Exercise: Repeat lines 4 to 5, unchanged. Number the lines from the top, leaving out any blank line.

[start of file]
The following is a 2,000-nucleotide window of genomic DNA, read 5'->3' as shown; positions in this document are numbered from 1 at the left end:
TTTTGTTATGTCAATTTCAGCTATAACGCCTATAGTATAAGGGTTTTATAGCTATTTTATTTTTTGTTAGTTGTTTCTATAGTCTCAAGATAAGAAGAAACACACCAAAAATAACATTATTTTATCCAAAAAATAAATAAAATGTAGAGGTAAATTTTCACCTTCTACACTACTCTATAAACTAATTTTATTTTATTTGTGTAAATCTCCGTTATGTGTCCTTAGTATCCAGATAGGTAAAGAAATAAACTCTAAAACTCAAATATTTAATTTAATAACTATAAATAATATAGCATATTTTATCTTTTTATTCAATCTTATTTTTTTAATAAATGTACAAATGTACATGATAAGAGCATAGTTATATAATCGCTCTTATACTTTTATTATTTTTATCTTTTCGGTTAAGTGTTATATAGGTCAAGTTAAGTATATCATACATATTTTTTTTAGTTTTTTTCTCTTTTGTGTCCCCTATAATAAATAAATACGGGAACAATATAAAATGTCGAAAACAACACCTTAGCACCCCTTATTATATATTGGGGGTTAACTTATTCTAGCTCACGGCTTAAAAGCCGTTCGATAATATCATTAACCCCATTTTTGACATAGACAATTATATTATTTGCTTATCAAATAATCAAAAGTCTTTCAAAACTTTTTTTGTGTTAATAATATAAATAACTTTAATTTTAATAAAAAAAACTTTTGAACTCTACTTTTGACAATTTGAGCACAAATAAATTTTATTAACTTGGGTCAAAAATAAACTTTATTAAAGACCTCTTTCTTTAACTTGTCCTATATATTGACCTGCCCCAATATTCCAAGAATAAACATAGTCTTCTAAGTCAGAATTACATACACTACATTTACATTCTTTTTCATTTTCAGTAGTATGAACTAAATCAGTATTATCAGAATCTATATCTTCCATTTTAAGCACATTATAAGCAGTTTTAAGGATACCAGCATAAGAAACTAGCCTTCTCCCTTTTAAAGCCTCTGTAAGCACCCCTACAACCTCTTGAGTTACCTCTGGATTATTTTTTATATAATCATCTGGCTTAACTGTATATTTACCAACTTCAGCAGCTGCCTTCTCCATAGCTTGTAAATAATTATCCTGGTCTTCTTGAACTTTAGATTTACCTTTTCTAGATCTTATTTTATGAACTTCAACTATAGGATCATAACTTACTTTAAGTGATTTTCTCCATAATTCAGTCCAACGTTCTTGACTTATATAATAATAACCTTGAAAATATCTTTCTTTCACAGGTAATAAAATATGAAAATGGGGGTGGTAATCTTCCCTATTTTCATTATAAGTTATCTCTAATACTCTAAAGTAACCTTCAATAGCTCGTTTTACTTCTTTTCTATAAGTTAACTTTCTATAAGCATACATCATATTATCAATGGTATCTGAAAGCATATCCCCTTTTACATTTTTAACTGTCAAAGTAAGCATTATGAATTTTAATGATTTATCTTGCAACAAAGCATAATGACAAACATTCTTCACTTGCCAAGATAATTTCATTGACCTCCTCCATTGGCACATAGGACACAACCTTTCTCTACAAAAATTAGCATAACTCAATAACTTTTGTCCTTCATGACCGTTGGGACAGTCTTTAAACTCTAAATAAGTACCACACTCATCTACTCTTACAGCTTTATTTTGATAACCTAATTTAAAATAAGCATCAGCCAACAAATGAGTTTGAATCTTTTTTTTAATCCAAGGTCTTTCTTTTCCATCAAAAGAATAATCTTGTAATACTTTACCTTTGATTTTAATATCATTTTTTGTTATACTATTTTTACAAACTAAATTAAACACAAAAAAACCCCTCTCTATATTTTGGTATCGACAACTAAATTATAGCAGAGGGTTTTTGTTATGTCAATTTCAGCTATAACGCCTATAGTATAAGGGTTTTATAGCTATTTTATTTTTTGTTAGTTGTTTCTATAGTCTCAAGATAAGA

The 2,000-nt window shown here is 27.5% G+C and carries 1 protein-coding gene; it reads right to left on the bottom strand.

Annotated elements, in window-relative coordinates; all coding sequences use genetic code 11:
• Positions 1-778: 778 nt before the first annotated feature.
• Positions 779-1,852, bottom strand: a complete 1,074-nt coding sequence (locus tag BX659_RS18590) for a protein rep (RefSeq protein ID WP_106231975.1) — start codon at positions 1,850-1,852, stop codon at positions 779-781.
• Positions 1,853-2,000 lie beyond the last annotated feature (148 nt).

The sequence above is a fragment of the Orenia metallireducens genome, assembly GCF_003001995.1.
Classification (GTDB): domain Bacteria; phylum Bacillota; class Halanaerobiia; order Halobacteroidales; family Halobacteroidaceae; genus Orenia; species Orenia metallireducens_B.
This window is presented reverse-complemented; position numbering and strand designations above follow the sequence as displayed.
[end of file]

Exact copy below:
Annotated elements, in window-relative coordinates; all coding sequences use genetic code 11:
• Positions 1-778: 778 nt before the first annotated feature.